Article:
Gin Gin Mule / Tim Nusog

    Another from Saunders, this cocktail is well on its way to becoming considered a modern classic. Falling somewhere between a Mojito and a Moscow Mule, it calls for muddling mint with lime juice and simple syrup, then adding gin and topping with homemade ginger beer. Add an additional mint sprig as a garnish, and you’ll have one of the most popular drinks from the now-shuttered but forever-loved Pegu Club.

    Get the recipe.

  • Garden Gin & Tonic

    Garden Gin & Tonic cocktail

    Jamie Gordon

    Fans of gin’s botanical notes will love this festive Gin & Tonic from veteran bartender Jamie Gordon. He freshens up the classic format with blanc vermouth, orange bitters, and a bouquet of garnishes, including grapefruit and lemon wheels, a cucumber slice, and a lavender sprig.

    Get the recipe.

  • 14 Hours Ahead

    14 Hours Ahead cocktail / Tim Nusog

    Tokyo is 14 hours ahead of New York City, where bar pro and distiller Allen Katz invented this rich Japanese-inspired cocktail. Matcha lends its grassy notes to a mix of London Dry gin, lemon and lime juices, and honey syrup; heavy cream tempers the tea’s bitter flavors and gives the drink its luscious texture.

    Get the recipe.

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  • Goldwyn Follies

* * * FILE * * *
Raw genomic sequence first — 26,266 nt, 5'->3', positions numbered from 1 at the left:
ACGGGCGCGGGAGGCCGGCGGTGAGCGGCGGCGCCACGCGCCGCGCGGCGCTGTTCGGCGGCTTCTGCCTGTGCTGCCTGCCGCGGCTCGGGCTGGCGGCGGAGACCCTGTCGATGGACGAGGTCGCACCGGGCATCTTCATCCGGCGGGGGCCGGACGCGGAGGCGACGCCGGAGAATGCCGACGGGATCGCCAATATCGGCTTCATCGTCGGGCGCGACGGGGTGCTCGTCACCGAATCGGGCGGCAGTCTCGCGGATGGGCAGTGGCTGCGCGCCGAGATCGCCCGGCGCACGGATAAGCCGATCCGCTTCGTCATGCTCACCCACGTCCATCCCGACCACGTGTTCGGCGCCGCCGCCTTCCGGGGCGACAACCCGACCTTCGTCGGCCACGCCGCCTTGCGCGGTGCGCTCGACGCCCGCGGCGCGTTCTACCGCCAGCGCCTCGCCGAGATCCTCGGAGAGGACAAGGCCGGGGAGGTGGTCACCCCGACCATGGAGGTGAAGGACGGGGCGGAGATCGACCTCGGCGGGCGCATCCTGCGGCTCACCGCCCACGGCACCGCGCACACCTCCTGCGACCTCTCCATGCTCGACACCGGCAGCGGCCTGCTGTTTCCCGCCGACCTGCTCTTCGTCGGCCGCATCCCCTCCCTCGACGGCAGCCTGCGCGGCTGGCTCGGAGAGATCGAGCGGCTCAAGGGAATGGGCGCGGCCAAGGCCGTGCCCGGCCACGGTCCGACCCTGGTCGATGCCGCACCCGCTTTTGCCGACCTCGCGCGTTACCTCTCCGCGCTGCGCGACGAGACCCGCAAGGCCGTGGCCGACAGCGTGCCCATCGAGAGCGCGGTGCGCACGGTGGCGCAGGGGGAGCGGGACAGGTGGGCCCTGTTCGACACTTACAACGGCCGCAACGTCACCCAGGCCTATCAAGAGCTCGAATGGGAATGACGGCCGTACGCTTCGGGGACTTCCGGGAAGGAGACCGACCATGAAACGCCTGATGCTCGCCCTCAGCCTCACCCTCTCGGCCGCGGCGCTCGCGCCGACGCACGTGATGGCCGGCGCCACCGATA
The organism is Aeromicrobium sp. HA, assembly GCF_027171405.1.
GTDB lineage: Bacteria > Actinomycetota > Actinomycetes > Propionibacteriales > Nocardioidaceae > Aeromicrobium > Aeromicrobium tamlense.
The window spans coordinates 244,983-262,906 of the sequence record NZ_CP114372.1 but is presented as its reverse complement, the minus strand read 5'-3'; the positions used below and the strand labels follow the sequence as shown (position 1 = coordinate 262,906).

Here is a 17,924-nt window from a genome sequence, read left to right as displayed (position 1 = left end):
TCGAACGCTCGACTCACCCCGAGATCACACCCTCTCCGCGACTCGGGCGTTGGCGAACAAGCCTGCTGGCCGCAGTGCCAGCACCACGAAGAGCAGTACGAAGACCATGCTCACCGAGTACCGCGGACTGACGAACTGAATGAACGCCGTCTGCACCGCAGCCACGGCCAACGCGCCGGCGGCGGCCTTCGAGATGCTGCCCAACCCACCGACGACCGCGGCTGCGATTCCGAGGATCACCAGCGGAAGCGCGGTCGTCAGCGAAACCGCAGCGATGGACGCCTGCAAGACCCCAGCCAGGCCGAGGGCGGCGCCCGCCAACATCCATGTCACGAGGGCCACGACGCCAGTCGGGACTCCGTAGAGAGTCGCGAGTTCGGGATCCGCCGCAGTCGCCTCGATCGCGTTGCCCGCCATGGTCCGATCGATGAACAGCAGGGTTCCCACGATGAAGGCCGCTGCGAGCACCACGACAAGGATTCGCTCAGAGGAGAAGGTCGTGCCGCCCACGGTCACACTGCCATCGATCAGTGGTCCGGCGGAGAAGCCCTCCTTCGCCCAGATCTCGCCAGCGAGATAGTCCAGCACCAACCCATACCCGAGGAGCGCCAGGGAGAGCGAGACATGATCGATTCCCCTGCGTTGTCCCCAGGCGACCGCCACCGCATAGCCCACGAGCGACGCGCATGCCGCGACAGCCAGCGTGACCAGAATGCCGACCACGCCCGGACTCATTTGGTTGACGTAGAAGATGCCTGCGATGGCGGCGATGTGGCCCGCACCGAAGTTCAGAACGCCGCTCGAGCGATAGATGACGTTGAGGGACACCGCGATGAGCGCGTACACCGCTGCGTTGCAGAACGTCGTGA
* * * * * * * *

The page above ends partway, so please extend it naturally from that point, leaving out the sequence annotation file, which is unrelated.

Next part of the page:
Goldwyn Follies cocktail / Tim Nusog

    The classic 1938 movie and namesake of this spiced gin drink was one of the first Technicolor films to grace screens. Katz combines gin, apple juice, cranberry juice, brewed black tea, and cinnamon syrup for an equally vibrant drink. 

    Get the recipe.

  • Kumquat Breakfast Martini

    Kumquat Breakfast Martini / Tim Nusog

    To make the most of kumquats, which notoriously contain little juice, bar pro Naren Young transforms them into a spiced marmalade. Alongside gin, Cointreau, and lemon juice, the resulting marmalade adds fruity tartness and warmth to this riff on a Breakfast Martini

    Get the recipe.

  • Negroni

    Negroni / Tim Nusog

    As legend has it, this classic was invented when Italian count Camillo Negroni ordered an Americano made with gin instead of soda water in the early 20th century. Over the course of its 100-year history, the Negroni has spawned a thousand riffs, but the now-classic mix of gin, Campari, and sweet vermouth is as beloved as ever.

    Get the recipe.

  • Dry Martini

    Dry Martini / Tim Nusog

    The classic has inspired as many variations as the Negroni, but this is the one we keep returning to. Since it’s such a straightforward cocktail, it’s important that you use high-quality ingredients. Everything from the gin to dry vermouth to bitters should be top-notch to ensure you end up with the optimal drink, though the exact ratio of ingredients can be customized according to your particular preferences.

    Get the recipe.

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  • French 75

    French 75 cocktail / Tim Nusog 

    Spice up your evening or brunch with this elegant cocktail. Invented at the height of Prohibition, it was soon immortalized in Henry Craddock’s 1930 book, “The Savoy Cocktail Book.” Although it’s named for the 75-millimeter field gun used by the French during World War I, the combination of gin, lemon juice, simple syrup, and Champagne is far more enjoyable than its moniker might imply.